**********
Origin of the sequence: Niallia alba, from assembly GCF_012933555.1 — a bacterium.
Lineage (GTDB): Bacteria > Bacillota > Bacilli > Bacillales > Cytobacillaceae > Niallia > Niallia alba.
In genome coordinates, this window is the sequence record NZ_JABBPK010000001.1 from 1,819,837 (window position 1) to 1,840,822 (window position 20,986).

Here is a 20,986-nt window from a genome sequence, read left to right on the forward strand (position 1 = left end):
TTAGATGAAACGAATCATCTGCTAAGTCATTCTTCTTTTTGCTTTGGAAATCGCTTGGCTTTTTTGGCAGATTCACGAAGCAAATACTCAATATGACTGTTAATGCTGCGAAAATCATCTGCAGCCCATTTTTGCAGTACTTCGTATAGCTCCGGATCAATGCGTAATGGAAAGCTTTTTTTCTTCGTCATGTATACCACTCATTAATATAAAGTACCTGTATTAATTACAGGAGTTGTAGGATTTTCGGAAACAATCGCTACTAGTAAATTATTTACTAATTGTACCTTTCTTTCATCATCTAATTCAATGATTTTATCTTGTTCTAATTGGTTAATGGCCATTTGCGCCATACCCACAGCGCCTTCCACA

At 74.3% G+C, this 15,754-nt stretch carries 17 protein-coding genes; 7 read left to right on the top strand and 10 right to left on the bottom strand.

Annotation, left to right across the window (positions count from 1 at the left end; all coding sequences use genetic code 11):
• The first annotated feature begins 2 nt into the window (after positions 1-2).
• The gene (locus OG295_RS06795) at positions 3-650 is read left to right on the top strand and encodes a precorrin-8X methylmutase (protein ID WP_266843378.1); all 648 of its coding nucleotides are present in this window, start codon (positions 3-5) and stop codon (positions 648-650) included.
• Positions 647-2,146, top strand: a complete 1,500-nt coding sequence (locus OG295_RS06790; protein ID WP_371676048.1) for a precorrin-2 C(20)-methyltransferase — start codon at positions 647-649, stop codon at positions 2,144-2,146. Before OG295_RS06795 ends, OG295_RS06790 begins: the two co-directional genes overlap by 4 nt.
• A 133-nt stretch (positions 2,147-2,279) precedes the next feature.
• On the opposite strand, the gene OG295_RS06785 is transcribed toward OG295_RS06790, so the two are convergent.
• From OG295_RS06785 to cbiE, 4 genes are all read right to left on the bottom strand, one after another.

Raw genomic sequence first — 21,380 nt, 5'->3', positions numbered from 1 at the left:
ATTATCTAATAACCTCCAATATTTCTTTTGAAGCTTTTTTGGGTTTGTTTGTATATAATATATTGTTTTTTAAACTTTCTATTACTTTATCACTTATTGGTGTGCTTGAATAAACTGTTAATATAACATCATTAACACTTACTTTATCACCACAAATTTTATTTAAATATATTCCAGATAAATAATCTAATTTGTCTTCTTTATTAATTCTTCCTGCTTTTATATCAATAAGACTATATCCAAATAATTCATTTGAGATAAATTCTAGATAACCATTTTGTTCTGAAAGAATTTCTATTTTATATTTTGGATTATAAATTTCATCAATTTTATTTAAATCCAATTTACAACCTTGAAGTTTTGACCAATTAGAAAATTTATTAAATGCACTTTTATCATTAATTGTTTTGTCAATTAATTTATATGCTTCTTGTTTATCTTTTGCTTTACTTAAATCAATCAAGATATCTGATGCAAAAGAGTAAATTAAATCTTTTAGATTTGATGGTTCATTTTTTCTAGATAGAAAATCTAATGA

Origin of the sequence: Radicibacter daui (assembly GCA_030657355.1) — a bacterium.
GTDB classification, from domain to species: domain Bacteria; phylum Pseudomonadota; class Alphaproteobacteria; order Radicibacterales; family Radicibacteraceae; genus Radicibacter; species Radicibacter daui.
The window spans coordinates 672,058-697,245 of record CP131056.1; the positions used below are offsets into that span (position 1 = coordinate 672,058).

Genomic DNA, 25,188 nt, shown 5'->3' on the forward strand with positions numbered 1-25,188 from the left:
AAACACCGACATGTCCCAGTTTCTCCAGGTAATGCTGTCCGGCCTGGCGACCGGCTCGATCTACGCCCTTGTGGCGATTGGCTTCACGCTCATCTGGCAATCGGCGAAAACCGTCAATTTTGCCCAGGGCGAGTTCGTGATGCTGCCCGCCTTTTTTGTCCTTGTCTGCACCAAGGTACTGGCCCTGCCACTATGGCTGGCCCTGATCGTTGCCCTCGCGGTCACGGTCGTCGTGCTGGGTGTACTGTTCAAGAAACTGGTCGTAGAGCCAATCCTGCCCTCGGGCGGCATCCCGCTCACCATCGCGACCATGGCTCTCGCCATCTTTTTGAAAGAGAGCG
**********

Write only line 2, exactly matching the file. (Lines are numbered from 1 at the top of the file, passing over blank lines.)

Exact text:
Lineage (GTDB): Bacteria > Bacillota > Bacilli > Bacillales > Cytobacillaceae > Niallia > Niallia alba.